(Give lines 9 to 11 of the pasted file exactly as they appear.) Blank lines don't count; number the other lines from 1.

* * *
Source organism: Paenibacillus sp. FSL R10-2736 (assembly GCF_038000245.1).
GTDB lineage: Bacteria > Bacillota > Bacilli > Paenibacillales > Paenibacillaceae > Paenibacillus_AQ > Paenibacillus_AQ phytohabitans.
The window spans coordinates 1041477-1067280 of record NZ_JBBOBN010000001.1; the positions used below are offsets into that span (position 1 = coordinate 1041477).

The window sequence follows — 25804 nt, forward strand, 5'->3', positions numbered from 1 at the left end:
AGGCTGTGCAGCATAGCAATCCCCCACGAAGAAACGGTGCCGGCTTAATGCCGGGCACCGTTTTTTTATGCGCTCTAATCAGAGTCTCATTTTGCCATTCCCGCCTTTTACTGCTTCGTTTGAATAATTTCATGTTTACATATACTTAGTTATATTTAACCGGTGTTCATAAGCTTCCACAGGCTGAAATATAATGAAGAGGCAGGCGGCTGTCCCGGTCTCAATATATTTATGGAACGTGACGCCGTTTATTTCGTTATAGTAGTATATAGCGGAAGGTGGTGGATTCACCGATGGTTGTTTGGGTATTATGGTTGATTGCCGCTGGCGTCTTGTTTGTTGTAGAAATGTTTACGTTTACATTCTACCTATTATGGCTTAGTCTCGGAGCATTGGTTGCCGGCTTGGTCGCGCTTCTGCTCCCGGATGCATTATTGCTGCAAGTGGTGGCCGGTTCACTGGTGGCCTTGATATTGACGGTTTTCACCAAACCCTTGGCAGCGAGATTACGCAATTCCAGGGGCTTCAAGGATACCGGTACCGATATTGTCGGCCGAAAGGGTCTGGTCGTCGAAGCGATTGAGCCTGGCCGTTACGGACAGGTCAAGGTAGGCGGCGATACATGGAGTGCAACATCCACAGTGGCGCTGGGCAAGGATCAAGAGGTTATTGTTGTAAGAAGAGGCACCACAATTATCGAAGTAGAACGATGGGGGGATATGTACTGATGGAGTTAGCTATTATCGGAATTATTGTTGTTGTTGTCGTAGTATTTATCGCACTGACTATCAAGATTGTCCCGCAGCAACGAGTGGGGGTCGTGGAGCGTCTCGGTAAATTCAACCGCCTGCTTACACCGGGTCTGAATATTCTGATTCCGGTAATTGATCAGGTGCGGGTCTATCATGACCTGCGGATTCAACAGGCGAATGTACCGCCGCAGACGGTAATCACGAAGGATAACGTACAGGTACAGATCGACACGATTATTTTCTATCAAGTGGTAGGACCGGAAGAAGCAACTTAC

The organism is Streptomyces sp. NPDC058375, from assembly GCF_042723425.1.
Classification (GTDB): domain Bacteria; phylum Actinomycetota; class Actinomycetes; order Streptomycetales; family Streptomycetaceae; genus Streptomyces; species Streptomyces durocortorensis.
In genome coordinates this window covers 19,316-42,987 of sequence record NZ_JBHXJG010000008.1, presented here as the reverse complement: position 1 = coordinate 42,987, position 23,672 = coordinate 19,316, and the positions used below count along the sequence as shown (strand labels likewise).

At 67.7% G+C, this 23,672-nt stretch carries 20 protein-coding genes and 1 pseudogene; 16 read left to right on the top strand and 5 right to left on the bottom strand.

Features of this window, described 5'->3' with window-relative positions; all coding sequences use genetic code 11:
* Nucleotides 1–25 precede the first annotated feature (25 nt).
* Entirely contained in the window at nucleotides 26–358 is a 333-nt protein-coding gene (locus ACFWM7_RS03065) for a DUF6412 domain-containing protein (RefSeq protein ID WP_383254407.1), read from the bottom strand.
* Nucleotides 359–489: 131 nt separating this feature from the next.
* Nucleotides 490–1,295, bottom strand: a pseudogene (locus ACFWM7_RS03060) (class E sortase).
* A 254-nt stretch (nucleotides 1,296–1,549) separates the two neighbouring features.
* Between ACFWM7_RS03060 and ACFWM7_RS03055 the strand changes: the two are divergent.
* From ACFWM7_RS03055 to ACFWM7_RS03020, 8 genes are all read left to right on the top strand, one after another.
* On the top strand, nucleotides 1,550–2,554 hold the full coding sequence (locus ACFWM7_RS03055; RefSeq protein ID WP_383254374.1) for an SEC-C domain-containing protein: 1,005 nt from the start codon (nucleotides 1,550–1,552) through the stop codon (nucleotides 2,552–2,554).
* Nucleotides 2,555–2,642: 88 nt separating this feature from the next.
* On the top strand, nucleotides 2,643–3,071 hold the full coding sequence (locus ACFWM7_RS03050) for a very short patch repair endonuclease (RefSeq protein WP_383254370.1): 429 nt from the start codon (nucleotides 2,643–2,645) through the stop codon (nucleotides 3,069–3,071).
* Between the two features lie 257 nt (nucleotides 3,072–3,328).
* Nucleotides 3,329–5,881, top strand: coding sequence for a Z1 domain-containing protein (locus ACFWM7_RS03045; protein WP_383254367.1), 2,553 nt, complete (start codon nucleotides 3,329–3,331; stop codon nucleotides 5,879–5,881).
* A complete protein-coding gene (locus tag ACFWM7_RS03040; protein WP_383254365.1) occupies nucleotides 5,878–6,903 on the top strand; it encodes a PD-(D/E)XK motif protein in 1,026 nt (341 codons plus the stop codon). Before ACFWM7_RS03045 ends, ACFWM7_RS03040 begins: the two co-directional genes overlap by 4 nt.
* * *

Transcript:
At 67.7% G+C, this 23,672-nt stretch carries 20 protein-coding genes and 1 pseudogene; 16 read left to right on the top strand and 5 right to left on the bottom strand.

Features of this window, described 5'->3' with window-relative positions; all coding sequences use genetic code 11:
* Nucleotides 1–25 precede the first annotated feature (25 nt).